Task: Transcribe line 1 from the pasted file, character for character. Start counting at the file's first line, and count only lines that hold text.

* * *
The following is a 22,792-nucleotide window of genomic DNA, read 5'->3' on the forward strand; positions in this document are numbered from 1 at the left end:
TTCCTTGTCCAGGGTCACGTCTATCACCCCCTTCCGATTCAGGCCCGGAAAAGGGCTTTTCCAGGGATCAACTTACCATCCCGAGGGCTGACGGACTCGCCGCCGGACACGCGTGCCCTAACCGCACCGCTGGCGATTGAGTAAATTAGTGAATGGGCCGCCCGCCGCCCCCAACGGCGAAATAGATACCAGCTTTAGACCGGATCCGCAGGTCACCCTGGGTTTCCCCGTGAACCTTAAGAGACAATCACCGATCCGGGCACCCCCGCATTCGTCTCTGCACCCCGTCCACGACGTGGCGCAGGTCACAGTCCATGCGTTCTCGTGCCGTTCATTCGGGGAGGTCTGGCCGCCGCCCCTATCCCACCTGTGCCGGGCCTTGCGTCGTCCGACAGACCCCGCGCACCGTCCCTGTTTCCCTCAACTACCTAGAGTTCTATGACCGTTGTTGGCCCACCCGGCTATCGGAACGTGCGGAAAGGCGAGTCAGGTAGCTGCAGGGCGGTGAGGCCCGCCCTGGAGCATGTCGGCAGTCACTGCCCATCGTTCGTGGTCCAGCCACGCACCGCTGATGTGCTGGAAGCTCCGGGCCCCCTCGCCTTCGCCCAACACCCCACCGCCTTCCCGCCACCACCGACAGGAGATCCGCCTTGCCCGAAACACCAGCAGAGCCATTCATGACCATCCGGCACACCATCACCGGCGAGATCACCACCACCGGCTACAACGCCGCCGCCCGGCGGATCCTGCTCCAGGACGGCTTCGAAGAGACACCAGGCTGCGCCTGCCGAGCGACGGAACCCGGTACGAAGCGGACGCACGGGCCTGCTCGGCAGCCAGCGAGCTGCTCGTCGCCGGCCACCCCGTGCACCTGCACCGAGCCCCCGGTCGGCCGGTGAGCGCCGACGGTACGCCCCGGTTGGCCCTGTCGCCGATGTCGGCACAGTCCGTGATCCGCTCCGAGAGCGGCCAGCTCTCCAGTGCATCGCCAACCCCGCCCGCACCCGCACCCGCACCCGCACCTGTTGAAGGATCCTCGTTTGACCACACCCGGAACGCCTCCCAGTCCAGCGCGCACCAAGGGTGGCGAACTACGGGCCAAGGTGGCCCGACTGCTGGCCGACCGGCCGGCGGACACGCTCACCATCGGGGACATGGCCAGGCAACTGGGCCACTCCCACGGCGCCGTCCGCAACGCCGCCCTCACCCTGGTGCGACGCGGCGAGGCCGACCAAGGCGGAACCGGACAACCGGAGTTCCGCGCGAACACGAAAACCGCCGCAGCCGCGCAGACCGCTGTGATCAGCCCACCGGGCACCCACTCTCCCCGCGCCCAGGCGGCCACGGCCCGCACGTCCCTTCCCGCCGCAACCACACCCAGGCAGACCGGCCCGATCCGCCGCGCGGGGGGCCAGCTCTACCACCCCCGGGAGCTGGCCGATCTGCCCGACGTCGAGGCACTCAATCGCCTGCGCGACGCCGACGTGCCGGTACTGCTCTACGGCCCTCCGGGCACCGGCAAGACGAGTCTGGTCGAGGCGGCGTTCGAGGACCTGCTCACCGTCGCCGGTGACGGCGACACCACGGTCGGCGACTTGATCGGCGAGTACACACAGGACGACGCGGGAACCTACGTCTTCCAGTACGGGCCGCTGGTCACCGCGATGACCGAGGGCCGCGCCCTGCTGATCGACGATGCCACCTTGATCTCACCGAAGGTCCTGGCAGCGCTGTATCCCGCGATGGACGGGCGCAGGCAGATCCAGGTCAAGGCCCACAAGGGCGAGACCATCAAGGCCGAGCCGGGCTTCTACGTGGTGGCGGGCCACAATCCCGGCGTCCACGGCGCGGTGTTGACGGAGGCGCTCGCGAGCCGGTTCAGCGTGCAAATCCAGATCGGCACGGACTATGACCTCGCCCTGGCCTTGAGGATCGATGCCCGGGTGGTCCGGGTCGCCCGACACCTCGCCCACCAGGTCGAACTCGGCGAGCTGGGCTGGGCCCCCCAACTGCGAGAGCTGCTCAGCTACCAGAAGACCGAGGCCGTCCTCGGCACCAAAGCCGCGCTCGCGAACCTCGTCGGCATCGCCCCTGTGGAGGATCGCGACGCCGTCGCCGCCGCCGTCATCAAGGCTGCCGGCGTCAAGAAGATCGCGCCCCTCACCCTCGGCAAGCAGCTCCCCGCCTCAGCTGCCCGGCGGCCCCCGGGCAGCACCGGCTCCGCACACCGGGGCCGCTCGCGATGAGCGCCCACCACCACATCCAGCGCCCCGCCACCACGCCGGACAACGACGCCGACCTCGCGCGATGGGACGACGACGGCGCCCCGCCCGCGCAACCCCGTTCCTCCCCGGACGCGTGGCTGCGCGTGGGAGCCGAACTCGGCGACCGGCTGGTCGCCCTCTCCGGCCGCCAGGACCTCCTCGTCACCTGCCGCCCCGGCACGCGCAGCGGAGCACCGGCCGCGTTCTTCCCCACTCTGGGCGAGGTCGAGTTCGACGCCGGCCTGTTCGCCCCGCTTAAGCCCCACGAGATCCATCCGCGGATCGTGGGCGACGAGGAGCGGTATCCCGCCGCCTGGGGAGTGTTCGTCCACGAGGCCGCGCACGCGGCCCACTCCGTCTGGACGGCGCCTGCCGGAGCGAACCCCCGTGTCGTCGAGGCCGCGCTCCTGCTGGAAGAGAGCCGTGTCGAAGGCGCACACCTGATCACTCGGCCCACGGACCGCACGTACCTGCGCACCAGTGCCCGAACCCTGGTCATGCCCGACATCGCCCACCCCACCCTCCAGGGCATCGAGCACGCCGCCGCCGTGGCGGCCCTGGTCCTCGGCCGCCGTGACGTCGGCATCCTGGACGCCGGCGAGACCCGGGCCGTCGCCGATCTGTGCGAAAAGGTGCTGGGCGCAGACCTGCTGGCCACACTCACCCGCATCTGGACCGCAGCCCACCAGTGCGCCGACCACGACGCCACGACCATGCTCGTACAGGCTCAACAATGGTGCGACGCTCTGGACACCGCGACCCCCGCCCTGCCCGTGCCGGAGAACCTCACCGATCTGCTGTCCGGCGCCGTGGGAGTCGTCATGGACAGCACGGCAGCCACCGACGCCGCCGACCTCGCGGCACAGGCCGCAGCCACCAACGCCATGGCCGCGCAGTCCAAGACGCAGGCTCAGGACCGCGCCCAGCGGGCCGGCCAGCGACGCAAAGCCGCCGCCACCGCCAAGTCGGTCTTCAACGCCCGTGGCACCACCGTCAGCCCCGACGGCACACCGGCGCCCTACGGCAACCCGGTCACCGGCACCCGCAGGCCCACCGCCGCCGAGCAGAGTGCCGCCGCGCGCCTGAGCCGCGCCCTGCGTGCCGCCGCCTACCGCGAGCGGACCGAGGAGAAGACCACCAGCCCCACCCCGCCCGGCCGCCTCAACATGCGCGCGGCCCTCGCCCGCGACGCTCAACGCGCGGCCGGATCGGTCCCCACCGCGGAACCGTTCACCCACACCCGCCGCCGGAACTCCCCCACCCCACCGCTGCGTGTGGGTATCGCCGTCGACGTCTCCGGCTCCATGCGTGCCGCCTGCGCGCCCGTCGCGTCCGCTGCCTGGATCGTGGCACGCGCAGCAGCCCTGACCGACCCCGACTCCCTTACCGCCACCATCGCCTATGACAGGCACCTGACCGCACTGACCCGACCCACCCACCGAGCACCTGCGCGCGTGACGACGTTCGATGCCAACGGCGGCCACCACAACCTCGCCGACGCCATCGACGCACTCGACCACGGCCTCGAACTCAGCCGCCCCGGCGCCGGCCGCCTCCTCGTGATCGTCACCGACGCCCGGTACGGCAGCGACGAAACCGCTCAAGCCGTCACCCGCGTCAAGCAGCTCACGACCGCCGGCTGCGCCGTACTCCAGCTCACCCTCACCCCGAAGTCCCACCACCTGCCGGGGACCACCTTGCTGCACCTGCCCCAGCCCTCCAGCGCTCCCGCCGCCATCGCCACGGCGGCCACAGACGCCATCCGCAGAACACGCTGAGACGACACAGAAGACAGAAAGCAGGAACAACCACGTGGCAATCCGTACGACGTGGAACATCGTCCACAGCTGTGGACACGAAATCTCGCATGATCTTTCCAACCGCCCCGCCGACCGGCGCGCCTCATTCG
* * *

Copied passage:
The following is a 22,792-nucleotide window of genomic DNA, read 5'->3' on the forward strand; positions in this document are numbered from 1 at the left end: